Berklee College of Music and the Origins of Jazz Education: Larry Monroe in Conversation with Ronan Guilfoyle

Wednesday, 13 February 2013, 1.00pm

Public interview with Larry Monroe, an iconic figure in jazz education and one of the founders of Berklee College of Music in Boston. Larry's insights and reflections on how Berklee evolved into the global institution it is today will be of keen interest to all with a role in bringing music to young people irrespective of genre. The format for this event is an interview conducted by Ronan Guilfoyle of Newpark Music Centre, followed by a complimentary light lunch and a very brief performance from Nikolas Anadolis, one of the young European artists convening in Dublin next week for the 12 Points Festival. NIkolas is the first ever Greek participant at 12 Points, and is among the elite group of young musicians globally to be awarded The Berklee Presidential Scholarship.

The interview starts at 1pm sharp. Please rsvp Ronan Guilfoyle at [email protected]
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Larry Monroe is a very important figure in the development of jazz education. Larry was there when the idea of teaching jazz in a classroom went from being something that was either derided or treated with suspicion, into something that not only became a reality but went on to become a major force in music education all over the world. At the renowned Berklee College of Music in Boston, Larry and a few others found ways to codify ideas and techniques that previously had only been exchanged on an informal basis and by word of mouth, and also developed methods by which these ideas and techniques could be taught and learned in a classroom format, and be recognised by Academic institutions. These methods and techniques have changed the face of music education worldwide and the methodology of teaching a previously oral music developed by Larry Monroe and his colleagues has had a profound impact on how music is taught and understood both in the classroom and in the wider musical world.

Ronan Guilfoyle, jazz bassist, composer and educator will talk to Larry about his career and how the system known as Jazz Education came about.
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Berklee College of Music
Berklee College of Music was founded on the revolutionary principle that the best way to prepare students for careers in music is through the study and practice of contemporary music. For more than half a century, the college has evolved to reflect the state of the art of music and the music business, leading the way with the world’s first baccalaureate studies in jazz, rock, electric guitar, film scoring, songwriting, turntables, electronic production, and more than a dozen other genres and fields of study. Berklee serves distance learners worldwide through its award-winning online extension school, Berkleemusic.com . The college’s national afterschool music program for underserved teens, the Berklee City Music Network, is in 30 cities and counting. A new campus in Spain, Berklee in Valencia, began hosting the college’s first graduate programs in the fall of 2012. With a diverse and talented student body representing more than 80 countries, and alumni that have collectively won more than 250 Grammys and Latin Grammys. Berklee in Boston is the biggest private music college in the world, with more than 4700 students.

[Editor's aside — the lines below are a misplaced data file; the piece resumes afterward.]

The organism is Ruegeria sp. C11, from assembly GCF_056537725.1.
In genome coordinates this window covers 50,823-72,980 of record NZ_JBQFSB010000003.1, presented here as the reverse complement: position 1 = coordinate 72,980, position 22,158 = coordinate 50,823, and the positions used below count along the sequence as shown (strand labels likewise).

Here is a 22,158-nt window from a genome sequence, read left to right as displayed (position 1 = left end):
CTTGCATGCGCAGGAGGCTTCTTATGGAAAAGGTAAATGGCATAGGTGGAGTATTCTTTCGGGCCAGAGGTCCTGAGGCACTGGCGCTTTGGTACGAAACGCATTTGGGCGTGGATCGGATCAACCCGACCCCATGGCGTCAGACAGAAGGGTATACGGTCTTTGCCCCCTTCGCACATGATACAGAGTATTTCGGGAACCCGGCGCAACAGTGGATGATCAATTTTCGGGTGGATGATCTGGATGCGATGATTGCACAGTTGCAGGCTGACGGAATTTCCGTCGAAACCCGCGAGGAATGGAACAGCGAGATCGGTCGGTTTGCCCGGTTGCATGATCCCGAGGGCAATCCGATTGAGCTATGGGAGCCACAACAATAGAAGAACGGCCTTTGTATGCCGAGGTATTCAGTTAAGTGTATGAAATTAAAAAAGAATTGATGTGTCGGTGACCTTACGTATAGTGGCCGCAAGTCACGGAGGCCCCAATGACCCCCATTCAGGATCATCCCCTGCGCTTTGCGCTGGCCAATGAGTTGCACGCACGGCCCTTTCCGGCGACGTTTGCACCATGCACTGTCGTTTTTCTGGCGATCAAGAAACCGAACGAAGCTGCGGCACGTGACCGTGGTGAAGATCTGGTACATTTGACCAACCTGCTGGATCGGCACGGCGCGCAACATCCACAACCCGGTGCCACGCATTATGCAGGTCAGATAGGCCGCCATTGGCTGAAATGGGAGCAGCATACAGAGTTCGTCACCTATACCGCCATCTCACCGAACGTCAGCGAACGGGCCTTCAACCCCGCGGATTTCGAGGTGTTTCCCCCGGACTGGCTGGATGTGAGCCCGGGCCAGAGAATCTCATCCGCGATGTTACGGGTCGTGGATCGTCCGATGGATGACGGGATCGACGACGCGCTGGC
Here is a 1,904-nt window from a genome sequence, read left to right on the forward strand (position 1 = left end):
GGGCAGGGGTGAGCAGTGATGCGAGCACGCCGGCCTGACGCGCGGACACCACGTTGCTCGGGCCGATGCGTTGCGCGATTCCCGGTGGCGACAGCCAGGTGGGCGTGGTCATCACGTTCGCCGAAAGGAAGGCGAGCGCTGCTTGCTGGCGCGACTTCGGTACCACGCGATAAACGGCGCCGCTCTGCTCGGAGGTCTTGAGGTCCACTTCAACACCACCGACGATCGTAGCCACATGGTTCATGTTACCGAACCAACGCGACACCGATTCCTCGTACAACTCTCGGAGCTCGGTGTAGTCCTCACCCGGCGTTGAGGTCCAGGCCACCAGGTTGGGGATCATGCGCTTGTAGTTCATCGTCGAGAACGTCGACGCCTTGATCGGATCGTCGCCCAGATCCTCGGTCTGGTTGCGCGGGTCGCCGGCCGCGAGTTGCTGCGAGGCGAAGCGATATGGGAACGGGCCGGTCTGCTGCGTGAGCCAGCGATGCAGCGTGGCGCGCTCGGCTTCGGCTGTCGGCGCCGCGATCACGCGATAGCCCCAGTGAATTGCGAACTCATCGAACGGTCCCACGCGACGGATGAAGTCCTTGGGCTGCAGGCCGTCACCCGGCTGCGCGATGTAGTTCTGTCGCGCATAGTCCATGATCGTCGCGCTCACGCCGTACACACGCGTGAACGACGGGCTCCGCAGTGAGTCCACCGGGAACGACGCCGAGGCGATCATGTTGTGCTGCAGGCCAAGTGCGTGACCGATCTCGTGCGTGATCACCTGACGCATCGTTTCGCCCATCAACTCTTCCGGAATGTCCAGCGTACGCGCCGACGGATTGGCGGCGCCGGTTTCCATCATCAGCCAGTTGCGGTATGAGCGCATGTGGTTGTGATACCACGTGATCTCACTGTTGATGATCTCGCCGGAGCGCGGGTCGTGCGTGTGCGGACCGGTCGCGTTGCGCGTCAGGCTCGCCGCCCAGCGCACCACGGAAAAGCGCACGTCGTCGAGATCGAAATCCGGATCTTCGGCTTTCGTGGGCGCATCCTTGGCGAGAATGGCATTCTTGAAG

Larry Monroe
Student, teacher, methodologist, dean, vice president, global ambassador— Larry Monroe has done it all during his 50 years at Berklee. Larry, who most recently served as vice president for Academic Affairs/Berklee Valencia, has worn many hats at Berklee, but first and foremost he is an alto saxophonist. He has performed with Lou Rawls, Buddy Rich, Dizzy Gillespie, Tony Bennett, Gary Burton, and the Boston Pops Orchestra. As an educator, he influenced Branford Marsalis, Miguel Zenon, Donald Harrison, Anat Cohen, Daniela Schachter, Donny McCaslin, and countless others.

A native of Randolph, Vermont, Monroe grew up listening to big bands with his father, and taking clarinet and saxophone lessons from professional musicians traveling through town. "All my friends had baseball cards, while I bemoaned the absence of jazz trading cards," says Monroe. His family couldn't afford higher education, so he enlisted into a military band to continue developing his musical craft. While stationed in Madrid he had his first important jazz experience sitting in with Don Byas, Tete Montoliu, and other leading expat and European musicians.

Discharged in 1962, Monroe enrolled at Berklee with support from the GI Bill. During his senior year, he began teaching at Berklee on weekends. Later, he would standardize the college's ear training curriculum, shifting from a classical approach to a song-based methodology. His ear training books became the college's official texts for the next 30 years. After serving as chair of the Performance and Ear Training departments, he became the first dean of Berklee’s Professional Performance Division, where he oversaw 10 departments as well as the college's concert activities.

Joining with former Berklee vice president and vibraphonist Gary Burton, Monroe established the Berklee on the Road program to present clinics and performances with Berklee faculty members in Japan, Spain, Italy, Germany, Ireland, Argentina, Greece, Puerto Rico, and elsewhere. In 1992 he was appointed vice president for international programs and began establishing the Berklee International Network of schools in 12 countries around the globe. After years of world travel, Monroe was named vice president for Academic Affairs/Berklee Valencia, organizing the curriculum for Berklee's first international campus in Valencia, Spain, which opened in 2012.

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Published on 8 February 2013

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